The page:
The thumb is involved in 25 percent of daily activities. However, if the thumb causes pain or if there is an actual loss of function, the result is enormous suffering. Usually the Rhizarthrosis responsible for thumb pain.
The thumb saddle joint ensures the connection of the first metacarpal bone with the wrist so that there is a connection to the base of the thumb. It comes to one Rhizarthrosis, an arthrosis of the thumb saddle joint, pain occurs as a result, which - depending on the course of the disease - can become increasingly severe.
One reason why rhizarthrosis occurs can be mechanical overuse of the thumb. Sometimes ligament instability can also trigger rhizarthrosis. The pain is caused by the worn out articular cartilage. As a result, the thumb swells; inflammation occurs in the tissue.
This is also followed by the typical bone changes (marginal jagged formation) and a narrowing of the joints. In the advanced stages of the disease, the cartilage coating is so worn away that the bones rub against each other.
Occasionally, osteoarthritis leads to poor posture, which in the long term leads to joint wear and tear and permanent malpositions.
Those affected initially complain of pain when holding the tip between the index finger and thumb; Sometimes there is also pain on the extensor side. Even turning movements can cause pain. Since the movements are daily activities, those affected notice relatively quickly that the thumb is “offended”.
Screw caps can no longer be opened painlessly; even carrying bottles of drinks can sometimes be painful. Those affected describe the feeling of an "unstable thumb"; this is how the patients repeatedly describe that the thumb would feel "wobbly". At the beginning the complaints only occur in the context of a direct activity; subsequently there is also pain at rest or at night.
The doctor makes the diagnosis on the basis of clinical examinations and an X-ray of the thumb. This enables the doctor to recognize a misalignment of the joint, whereby he can sometimes also determine the typical changes that are possible in the course of osteoarthritis. However, before diagnosing rhizarthrosis, he must be able to rule out other diseases - such as infections, gout or other rheumatic diseases.
Usually, patients respond to conservative treatment. However, rhizarthrosis is a classic wear and tear disease, so that the symptoms can worsen over the years. In the final stage, the joint usually stiffens so that the thumb can hardly be moved.
If there is rhizarthrosis, this initially leads to increasing instability of the thumb joint, combined with pain and loss of strength in the hand. This increases the risk of accidents and falls. In general, physical performance also decreases and those affected can no longer cope with tasks at work and in everyday life as before.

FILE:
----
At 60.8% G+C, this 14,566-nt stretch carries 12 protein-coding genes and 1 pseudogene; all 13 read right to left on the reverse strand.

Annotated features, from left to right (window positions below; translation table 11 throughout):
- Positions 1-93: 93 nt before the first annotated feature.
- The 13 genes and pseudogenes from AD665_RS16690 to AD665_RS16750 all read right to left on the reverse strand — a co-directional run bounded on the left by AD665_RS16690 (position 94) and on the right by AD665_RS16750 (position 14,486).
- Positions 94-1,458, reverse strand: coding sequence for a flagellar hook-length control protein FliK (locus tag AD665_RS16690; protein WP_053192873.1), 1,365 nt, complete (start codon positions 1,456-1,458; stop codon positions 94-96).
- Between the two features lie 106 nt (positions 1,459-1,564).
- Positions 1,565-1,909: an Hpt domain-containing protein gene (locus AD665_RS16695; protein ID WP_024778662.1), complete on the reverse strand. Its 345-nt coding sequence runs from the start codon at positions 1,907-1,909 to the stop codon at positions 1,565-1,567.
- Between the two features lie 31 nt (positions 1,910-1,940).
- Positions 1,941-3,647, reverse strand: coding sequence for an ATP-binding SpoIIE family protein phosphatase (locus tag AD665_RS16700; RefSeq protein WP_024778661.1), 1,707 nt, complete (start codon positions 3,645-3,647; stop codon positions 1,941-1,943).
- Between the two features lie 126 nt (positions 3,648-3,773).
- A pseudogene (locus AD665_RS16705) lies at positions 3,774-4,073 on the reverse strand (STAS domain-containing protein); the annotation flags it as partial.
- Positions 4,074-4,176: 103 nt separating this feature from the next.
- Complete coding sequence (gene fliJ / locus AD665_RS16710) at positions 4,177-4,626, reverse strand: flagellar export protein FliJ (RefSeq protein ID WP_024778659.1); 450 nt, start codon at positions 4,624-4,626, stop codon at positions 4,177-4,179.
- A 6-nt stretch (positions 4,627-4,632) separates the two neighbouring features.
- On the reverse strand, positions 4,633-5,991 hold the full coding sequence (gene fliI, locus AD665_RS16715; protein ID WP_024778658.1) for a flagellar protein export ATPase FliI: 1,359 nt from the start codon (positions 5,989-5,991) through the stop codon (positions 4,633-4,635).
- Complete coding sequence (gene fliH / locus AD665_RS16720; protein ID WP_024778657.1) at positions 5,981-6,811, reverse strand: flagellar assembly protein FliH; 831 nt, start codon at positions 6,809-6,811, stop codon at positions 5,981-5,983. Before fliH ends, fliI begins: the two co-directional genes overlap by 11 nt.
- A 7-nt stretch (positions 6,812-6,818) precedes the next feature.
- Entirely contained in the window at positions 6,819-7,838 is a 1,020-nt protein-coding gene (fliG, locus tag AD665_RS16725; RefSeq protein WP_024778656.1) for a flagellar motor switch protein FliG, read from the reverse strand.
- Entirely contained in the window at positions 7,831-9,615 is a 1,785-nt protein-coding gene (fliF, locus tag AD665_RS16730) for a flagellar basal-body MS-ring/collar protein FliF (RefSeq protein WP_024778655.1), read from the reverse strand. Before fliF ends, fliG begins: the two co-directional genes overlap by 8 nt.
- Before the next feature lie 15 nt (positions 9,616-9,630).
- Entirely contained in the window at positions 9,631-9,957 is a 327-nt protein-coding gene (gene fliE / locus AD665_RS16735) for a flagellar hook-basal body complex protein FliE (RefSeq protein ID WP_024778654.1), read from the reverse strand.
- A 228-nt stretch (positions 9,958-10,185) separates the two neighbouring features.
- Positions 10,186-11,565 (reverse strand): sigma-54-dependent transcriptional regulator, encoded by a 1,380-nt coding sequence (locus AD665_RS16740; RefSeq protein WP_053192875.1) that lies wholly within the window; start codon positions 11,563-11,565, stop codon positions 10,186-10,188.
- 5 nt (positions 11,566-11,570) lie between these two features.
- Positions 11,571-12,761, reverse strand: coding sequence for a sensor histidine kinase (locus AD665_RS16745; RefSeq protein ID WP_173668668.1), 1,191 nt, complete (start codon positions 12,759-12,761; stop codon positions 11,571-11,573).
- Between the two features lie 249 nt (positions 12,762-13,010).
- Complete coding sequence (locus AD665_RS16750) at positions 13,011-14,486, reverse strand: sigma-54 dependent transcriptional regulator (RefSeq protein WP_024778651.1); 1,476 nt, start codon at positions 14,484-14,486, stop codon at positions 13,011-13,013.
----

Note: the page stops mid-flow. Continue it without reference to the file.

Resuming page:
Occasionally, osteoarthritis leads to poor posture, which in the long term leads to joint wear and permanent malpositions. After a rhizarthrosis operation, severe movement disorders occur in the entire hand, often accompanied by swelling, pain and decalcification of the hand bones. In addition, bleeding, wound healing disorders and inflammation can occur in the area of the procedure.
Deep infections are rare, but they can require reoperations and cause permanent dysfunction. If a larger cutaneous nerve is injured, numbness often develops, which can persist for months. In severe cases, there is a permanent loss of skin feel. Apart from these complications, the prescribed medication can also cause discomfort and long-term effects. Damage to the kidneys and liver as well as chronic gastrointestinal diseases are possible.
A loss of strength in the hand, increasing problems with turning movements and sharp pain in the thumb joint are symptoms that can indicate rhizarthrosis. Medical advice is required when the symptoms gradually worsen and cannot be alleviated by rest and cooling. At the latest, when palpable osteophytes are noticed in the thumb or instability of the thumb joint occurs, this must be clarified by a doctor. Patients who already suffer from osteoarthritis should inform their doctor. Risk groups also include people who put excessive strain on their hands, such as climbers and bodybuilders.
Rhizarthrosis is treated by a doctor specializing in arthritic diseases. Other points of contact are the orthopedist or general practitioner. The treatment is carried out by various specialists and physiotherapists. If the pain persists, an alternative doctor can prescribe a suitable natural remedy. If the symptoms persist despite all measures, the doctor must be informed. Further treatment in a specialist clinic may be necessary to cure the condition at least symptomatically.
At the beginning, the medical professionals opt for conservative treatment. This means that the patient should avoid overloading; that means that he has to go easy on his thumb. A thumb bandage is then applied. Conservative basic therapy also includes ice applications and the intake of various anti-inflammatory drugs (diclofenac or ibuprofen).